With cyber attacks hitting the headlines with greater frequency recently, awareness about the value of cybersecurity has never been higher.
But while leveling up your cybersecurity game is always a worthy endeavour, you also need to be careful about how you do it.
Why? Because not all cybersecurity tools are created equal.
Protecting our privacy with cybersecurity
Cybersecurity is, at its root, about privacy. We want to keep information like our social insurance number, credit card information and birthday to ourselves and out of the hands of cyber criminals.
That’s why we take steps to protect ourselves. We create strong passwords for all our accounts. We enable multi-factor authentication for our devices. We are careful about what we choose to share on our social media accounts.
Here’s where it gets tricky, though. Not all cybersecurity tools are effective at protecting our privacy.
In fact, some are designed to further exploit it.
How “free” cybersecurity tools compromise our privacy
There are a lot of great tools out there that can help us combat cybercriminals.
Password managers. DNS resolvers. Virtual private networks.
The problem, though, is that these aren’t all what they seem.
For example: there are many DNS resolvers that offer their service for “free.” The reason why they are “free”, though, is because the companies that offer them are harvesting your data so they can then turn around and sell it.
So while you may have set out to protect your privacy, you’ve actually done the opposite.
Staying cybersecure while also protecting your privacy
What can you do to ensure attempts to protect your privacy aren’t in fact compromising it?
One option is to pay for cybersecurity tools.
A company that operates a password manager on a subscription model, for example, is far less likely to sell your data to other groups and organizations. This might not be as invasive as a cyberattack (although fraud in losing our data is certainly an issue), but many of us still would prefer not to have our information used to sell us products we didn’t ask for or serve us ads on our social media accounts.
But sometimes paying for cybersecurity isn’t always an available (or an affordable) option.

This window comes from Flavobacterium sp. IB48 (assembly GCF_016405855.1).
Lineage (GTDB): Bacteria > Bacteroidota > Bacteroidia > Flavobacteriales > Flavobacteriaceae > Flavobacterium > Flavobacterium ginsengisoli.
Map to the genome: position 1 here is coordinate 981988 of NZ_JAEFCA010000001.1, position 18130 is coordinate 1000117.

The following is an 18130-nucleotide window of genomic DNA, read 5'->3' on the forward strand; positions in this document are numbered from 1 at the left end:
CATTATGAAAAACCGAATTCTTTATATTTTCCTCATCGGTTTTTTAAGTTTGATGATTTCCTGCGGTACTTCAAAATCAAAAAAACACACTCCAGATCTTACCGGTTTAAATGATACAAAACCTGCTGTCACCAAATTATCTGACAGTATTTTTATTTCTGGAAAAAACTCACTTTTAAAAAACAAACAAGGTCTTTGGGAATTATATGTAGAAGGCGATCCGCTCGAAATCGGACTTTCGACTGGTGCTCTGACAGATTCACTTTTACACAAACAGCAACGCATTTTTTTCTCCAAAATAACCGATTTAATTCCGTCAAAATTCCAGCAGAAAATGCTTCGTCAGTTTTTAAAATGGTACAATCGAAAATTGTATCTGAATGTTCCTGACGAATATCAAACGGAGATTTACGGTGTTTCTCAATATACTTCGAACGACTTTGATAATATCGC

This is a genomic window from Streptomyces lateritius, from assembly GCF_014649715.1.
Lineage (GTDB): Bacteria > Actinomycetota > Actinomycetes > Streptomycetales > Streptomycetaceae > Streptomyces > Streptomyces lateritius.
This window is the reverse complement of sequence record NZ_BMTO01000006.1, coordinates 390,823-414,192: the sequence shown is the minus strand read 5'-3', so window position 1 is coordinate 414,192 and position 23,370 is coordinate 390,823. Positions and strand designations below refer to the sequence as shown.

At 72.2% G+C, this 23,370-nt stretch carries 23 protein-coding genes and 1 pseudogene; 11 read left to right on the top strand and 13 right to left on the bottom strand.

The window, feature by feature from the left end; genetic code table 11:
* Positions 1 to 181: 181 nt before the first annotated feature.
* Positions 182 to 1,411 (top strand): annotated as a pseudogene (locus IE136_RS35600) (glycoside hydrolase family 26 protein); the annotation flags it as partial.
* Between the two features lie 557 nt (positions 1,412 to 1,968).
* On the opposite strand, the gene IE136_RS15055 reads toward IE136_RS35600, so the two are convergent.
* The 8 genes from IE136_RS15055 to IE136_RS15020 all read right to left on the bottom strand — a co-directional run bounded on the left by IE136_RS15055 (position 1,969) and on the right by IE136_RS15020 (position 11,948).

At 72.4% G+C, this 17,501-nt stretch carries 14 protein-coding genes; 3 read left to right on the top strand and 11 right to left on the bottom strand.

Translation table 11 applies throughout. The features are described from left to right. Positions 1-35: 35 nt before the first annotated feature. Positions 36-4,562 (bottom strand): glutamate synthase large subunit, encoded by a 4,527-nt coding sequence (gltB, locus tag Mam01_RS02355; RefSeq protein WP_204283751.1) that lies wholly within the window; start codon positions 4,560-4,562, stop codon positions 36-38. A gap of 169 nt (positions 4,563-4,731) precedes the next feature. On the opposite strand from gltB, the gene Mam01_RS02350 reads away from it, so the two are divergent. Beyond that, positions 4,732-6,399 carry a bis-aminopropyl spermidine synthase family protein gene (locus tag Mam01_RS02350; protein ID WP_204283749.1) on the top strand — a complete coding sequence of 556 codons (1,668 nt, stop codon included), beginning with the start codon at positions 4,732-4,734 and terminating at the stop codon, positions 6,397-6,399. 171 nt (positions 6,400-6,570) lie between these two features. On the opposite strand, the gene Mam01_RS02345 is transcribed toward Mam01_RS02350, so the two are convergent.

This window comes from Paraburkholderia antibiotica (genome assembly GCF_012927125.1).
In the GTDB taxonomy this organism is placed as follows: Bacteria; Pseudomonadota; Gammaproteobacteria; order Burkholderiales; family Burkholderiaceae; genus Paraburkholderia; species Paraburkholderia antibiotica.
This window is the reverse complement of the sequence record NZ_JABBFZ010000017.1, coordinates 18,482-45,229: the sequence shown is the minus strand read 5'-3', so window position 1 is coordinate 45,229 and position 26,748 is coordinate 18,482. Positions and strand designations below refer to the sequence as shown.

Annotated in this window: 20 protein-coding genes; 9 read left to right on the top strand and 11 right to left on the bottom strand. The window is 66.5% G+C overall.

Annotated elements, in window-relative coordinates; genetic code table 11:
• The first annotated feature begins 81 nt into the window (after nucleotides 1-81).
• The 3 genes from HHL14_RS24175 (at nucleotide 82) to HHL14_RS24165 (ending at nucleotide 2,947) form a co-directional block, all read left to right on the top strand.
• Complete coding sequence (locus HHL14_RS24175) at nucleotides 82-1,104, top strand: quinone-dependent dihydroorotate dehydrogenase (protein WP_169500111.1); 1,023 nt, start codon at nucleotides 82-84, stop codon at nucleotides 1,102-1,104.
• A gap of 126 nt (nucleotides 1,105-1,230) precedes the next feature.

That’s why many continue to use free tools but become more discerning about which ones they choose.
For example: Canadian Shield, CIRA’s DNS resolver, is designed to be both free and private.
Your DNS query data is not associated to any personal data (other than your IP address). Your query is stored for up to 24 hours — in order for us to be able to detect abuse of the service by those who wish to exploit an open recursive DNS service in a way that would impact our legitimate end users. After that there was no association between the IP address and the query stored.
As an independent Canadian not-for-profit with a mission to build a safer, trusted internet, CIRA does not commercialize any personal information for either our own purposes or to sell this information to third parties.
This is not to say that you necessarily need to choose Canadian Shield (though we would definitely recommend it!). But just to say that there are free tools out there that won’t compromise your privacy even as they claim to protect you from cyber criminals.
Keeping your privacy secure
Don’t be fooled into thinking that just because a tool claims to keep you protected from cybercrime that it’s also going to protect your privacy.
By doing a little research (or possibly spending a little money), you can help secure your devices against cybercriminals without compromising your privacy.
CIRA offers a free DNS resolver that, unlike many other offerings, does not use or sell user data in any way. Learn more about Canadian Shield.
DNS Firewall is the paid option for organizational protection.